A Home Inspector’s Weblog by Frank Schulte-Ladbeck

exploring homes and the lives in them around Houston

For the Love of Rain

Water is becoming a precious commodity in many parts of our nation. Texas has only come out of a long drought this year. Water rights and the distribution of water are taking center stage in many discussions now in state governments, and water restrictions are common place in many communities. How will our gardens grow without unlimited access to this resource?

Xeriscaping commands our attention when considering our gardening plans. The real idea behind this method of gardening is to include plants that are native or naturalized to our area. These plants will not require additional watering once established. Plants can travel along certain longitudunal ranges on our globe, but when removed from that zone, they need help to maintain the features that we chose them for. The best way to determine if a plant can do well in your garden without much extra help is to learn about its origins. Rodale press has many fine books going into plants, but you may find that someone has written a book about your area. Those annoying little plastic tags stuck into the pot have a good deal of information about the habitat of a plant, so read before you buy.

There are steps we can take to encourage our plants to become better at water usage though. Firstly, any plant will need to be watered well until it is established in its new found home. Watch for signs like drooping leaves to see when they might need water. The roots need to stretch out to find water in the new soil. They have not had to work hard in all those containers that they have been brought up in. After the establishing period, your plants roots will have acclimated to its new environment, and you will see new growth springing forth. Now it is time to teach your plant a trick. Many new homeowners water their garden well when they first move in, but as time goes on this chore falls to the side, and the plants suffer. Instead of maintaining a watering schedule that is consistent with establishing a garden, you will want to instruct your plants to grow their roots deep into the soil. You can accomplish this by deep watering. By watering an area heavily to let the water soak down into the ground, instead of staying on the surface, your plants roots will grow down to this water source. Once the roots are there, you can water less often. I water once a week. I saturate the soil in a given bed, and then move on to the next bed, so the water has a chance to sink in. I then return to this bed for another watering, so I force the water down deeper. I eventually come to the stage that I only water when there has been no rain for some time. This technique is great for grass. Grass is the real water hog of our gardens, but grass roots will also search their way down for water. I water by garden hose to accomplish this training.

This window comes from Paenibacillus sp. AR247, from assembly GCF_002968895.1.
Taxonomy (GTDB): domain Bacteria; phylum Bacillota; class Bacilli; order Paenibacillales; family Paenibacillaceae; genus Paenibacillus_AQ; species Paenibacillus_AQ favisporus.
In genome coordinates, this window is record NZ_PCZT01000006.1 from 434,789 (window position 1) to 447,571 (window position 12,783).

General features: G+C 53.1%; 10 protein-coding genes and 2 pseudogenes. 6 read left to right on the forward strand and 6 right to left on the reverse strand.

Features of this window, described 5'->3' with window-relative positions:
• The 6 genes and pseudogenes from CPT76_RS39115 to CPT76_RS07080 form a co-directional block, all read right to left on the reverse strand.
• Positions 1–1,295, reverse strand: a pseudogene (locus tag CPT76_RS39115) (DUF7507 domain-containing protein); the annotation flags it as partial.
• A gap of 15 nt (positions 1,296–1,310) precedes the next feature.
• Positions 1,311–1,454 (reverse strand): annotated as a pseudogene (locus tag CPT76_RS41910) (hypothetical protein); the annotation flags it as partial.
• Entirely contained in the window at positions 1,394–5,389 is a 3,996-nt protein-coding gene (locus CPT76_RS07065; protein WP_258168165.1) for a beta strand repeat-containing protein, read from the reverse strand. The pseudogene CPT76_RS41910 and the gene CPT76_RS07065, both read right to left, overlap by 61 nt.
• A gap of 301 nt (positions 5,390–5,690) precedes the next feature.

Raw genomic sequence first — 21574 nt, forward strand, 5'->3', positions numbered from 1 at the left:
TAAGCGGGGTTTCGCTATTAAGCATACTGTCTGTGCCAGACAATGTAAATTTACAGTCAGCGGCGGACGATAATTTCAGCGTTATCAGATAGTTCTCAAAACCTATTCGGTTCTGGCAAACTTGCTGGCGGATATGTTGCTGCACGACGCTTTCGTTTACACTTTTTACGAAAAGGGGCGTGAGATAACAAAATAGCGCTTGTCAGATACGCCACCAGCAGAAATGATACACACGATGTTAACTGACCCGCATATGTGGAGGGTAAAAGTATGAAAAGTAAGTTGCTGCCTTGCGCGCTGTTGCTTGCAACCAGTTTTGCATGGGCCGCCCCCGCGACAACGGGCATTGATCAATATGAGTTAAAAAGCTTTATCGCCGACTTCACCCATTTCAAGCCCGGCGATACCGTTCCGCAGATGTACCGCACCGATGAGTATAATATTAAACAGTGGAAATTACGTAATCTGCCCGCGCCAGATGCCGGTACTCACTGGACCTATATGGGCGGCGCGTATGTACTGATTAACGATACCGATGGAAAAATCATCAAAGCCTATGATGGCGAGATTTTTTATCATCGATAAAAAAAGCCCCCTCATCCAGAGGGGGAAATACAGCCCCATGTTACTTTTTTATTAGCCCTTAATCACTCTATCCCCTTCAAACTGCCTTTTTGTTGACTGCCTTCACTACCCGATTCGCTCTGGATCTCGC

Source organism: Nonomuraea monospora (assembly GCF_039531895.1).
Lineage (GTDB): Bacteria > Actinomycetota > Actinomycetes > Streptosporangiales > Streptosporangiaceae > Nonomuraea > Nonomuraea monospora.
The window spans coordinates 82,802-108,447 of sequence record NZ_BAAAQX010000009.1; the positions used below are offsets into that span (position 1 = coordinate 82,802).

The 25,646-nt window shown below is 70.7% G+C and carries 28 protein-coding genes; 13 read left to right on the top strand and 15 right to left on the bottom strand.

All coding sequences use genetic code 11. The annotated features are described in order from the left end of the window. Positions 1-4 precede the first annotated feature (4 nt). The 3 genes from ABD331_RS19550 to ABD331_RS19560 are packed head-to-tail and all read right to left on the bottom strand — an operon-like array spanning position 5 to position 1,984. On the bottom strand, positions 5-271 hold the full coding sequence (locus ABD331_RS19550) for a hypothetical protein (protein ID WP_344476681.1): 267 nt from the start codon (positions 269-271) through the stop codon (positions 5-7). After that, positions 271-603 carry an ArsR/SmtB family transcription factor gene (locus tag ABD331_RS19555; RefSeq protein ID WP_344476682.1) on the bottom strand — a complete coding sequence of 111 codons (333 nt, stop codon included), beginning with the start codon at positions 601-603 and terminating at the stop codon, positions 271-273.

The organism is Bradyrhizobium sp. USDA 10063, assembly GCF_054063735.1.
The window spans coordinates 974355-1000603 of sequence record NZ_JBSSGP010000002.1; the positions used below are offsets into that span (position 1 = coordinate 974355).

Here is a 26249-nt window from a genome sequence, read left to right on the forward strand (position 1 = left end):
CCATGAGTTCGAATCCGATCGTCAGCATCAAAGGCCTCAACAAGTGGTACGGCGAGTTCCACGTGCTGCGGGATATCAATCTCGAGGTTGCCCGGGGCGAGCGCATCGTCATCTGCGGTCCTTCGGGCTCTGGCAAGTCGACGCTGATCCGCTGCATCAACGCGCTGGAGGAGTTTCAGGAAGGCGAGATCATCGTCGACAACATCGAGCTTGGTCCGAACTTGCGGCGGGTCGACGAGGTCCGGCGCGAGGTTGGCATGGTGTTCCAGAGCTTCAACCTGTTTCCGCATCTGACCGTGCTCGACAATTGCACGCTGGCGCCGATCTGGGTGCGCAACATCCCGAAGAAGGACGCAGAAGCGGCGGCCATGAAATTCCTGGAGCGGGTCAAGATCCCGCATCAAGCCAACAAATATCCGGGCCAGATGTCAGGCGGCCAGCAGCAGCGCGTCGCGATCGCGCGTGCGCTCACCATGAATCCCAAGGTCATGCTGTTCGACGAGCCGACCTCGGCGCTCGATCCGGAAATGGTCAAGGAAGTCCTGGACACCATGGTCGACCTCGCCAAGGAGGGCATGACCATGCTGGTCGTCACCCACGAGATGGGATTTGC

If you will not water by hand, I think the next best method is drip irrigation. Sprinkler systems water leaves instead of the ground. Plants take up the water by their roots, so watering the leaves makes no sense. I have also repaired far too many sprinkler systems to know that they are easily damaged. I have also seen the damage that these systems do to homes as an inspector. Drip systems provide the water to the plant’s base, thus preventing water to evaporate before it can be used by the plant. Leaving moisture on the leaves encourages disease to afflict your loved ones. Another method to save on watering is to plant before your rainy season to let that water help establish your plants. This works with perennials, but annuals need to be planted at their proper time.


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